Early impacts of case study interventions
Patient stories and staff interviews suggested the PCH model had strengthened multi-professional working and stimulated new pathways and services that aimed to deliver high quality care.
- One of the top priorities for the Healthy East Grinstead Partnership was to increase primary care capacity by freeing up GP time. One project was to offer direct access to hospital outpatient physiotherapy. Early quantitative evidence demonstrated self-referrals increased to musculoskeletal services, freeing up time in general practice.
- St Austell Healthcare aimed to improve health and wellbeing through their social prescribing programme. This was found to have positive impacts on prevention and population health. As of January 2017, 52 patients had completed 12 weeks of the programme, 94 percent had an increase in wellbeing, 62 percent achieved weight loss.
- Thanet Health set up an acute response team where a five-day package of care is put in place for frail patients needing immediate intervention often enabling patients to stay at home or be discharged from hospital. A CCG-led evaluation of a four-and-a-half-month pilot recorded a reduction in hospital admissions over the same time. The forecast cost savings were between £0.1m and £0.27m.
Reflections for the wider NHS
The Nuffield Trust’s reflections from the evaluation for the broader NHS were:
- Policymakers should acknowledge the time needed to build the relationships that underpin a PCH and recognise that within the context of sustainability and transformation partnerships (STPs) which could help or hinder their development, sites will need local commissioners to buy in to the PCH vision.
- Balance additional general practice funding for individual practices with investment in resources to support the types of multi-disciplinary work at scale which the PCH sites are working on
- Support local areas to access population health and cost data, enabling them to identify population health priorities and develop appropriate integrated services
- Invest in an organisational development (OD) role to support and develop capabilities for the PCH model and other large scale primary care initiatives to emerge
The Nuffield Trust has offered eight lessons for PCH sites on implementation:
1. Be clear about your ‘theory for change’
2. Communicate the PCH vision
3. Ensure local initiatives are aligned to the aims of the PCH model
4. Support iterative development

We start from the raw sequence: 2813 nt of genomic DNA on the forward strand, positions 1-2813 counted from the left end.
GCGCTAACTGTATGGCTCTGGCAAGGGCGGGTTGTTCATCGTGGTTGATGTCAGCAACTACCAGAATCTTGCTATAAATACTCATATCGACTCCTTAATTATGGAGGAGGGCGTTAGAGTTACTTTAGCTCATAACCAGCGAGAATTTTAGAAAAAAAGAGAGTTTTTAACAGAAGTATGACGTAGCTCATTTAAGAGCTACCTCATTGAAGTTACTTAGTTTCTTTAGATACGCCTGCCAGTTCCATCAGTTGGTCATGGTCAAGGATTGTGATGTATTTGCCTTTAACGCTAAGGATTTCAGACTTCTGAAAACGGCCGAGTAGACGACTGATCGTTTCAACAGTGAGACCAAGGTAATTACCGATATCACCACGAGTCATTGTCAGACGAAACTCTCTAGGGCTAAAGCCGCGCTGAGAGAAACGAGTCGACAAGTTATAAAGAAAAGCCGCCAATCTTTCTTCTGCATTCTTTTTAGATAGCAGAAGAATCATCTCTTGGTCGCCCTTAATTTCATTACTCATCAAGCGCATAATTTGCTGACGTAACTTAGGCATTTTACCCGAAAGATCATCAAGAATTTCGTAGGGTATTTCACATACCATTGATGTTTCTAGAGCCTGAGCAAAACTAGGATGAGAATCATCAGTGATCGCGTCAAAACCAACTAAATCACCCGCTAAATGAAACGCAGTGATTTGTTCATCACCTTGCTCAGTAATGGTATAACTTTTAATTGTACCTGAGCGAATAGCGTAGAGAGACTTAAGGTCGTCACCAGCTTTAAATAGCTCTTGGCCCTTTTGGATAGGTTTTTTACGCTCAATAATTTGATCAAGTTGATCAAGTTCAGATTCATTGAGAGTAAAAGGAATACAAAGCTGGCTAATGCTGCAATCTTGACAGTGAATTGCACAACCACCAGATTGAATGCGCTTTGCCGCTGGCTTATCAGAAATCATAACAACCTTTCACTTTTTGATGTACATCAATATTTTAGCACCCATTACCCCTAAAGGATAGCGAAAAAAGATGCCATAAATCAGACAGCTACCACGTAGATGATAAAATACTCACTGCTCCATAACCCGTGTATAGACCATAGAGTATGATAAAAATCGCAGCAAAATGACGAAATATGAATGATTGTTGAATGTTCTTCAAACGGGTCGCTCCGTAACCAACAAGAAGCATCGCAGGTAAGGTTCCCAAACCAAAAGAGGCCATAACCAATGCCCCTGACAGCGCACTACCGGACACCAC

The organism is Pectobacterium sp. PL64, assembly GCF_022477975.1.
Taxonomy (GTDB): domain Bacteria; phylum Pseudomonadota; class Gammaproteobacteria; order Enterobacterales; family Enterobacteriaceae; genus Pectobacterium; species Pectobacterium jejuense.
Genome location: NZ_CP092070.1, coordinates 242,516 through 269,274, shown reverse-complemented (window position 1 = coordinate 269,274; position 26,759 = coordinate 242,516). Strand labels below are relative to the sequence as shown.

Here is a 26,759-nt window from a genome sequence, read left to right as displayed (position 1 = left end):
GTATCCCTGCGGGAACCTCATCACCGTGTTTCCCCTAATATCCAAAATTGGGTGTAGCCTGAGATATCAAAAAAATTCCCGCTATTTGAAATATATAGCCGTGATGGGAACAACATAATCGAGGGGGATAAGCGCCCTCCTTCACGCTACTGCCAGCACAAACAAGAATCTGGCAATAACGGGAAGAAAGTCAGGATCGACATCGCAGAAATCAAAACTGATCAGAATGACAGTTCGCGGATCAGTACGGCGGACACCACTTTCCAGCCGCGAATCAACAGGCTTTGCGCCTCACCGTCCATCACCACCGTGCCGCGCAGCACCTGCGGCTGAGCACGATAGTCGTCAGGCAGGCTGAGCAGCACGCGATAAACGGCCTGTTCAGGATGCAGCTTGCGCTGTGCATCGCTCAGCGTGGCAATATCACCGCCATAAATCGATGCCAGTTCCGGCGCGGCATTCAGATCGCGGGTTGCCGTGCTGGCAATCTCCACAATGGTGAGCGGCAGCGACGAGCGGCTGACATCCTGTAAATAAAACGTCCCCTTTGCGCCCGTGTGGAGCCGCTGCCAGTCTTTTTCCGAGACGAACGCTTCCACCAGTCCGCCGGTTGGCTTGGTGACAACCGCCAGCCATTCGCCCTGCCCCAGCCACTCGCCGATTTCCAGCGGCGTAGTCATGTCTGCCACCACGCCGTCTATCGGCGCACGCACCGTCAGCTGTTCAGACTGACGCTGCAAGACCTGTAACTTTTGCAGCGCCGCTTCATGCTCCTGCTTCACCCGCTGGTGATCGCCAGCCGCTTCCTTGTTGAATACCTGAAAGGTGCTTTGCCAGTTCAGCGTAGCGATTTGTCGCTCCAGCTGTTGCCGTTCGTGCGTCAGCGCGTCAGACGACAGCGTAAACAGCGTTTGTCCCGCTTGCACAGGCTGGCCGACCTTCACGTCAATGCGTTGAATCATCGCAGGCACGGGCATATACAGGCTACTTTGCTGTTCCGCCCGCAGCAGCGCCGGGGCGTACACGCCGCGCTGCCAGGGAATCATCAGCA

5. Ensure PCH planning and evaluation develop hand in hand
6. Involve patients and the community
7. Develop robust governance arrangements
8. Begin to build knowledge and capability to align clinical and financial drivers
A further seven lessons are presented on evaluation:
1. Link local indicators to the PCH model
2. Identify the appropriate data for capturing progress
3. Choose appropriate baselines
4. Ensure that observed changes are not due to chance
5. Use statistical power calculations to find out how easy it is to spot a change that has occurred
6. Think about whether you can attribute changes in outcomes to the interventions
7. Ensure you have the appropriate analytical resources.
i) The three case study sites examined in the study were The Healthy East Grinstead Partnership, St Austell Healthcare, and Thanet Health CIC.
ii) A formative evaluation is an evaluation that takes place during the early implementation phases of a project, using early findings to shape the ongoing development of the project.
iii) The Nuffield Trust’s formative evaluation of the primary care home model was carried out in two phases between July 2016 and March 2017. The first phase, from July to October 2016 reviewed the 13 rapid test sites through questionnaires, telephone interviews and desk research. The second phase, from November 2016 and March 2017 took the form of in depth interviews with staff at the three case study sites, as well as the development of ongoing monitoring and evaluation approaches.
iv) The PCH model aims to achieve the quadruple aims of healthcare: to improve health and wellbeing for patients; improve the quality of care for patients and communities; improve the overall use of local health and care resources and improve staff satisfaction and reduce burnout.
v) Primary Care Home: Evaluating a new model of primary care is by Stephanie Kumpunen, Rebecca Rosen, Lucia Kossarova, and Chris Sherlaw-Johnson
vi) The Nuffield Trust is an independent health think tank. It aims to improve the quality of health care in the UK by providing evidence-based research and policy analysis and informing and generating debate.
For further information, please contact:
Caroline Thomsett, Communications Lead for the Primary Care Home Programme, National Association of Primary Care (NAPC) either by email: firstname.lastname@example.org or on 020 7636 7228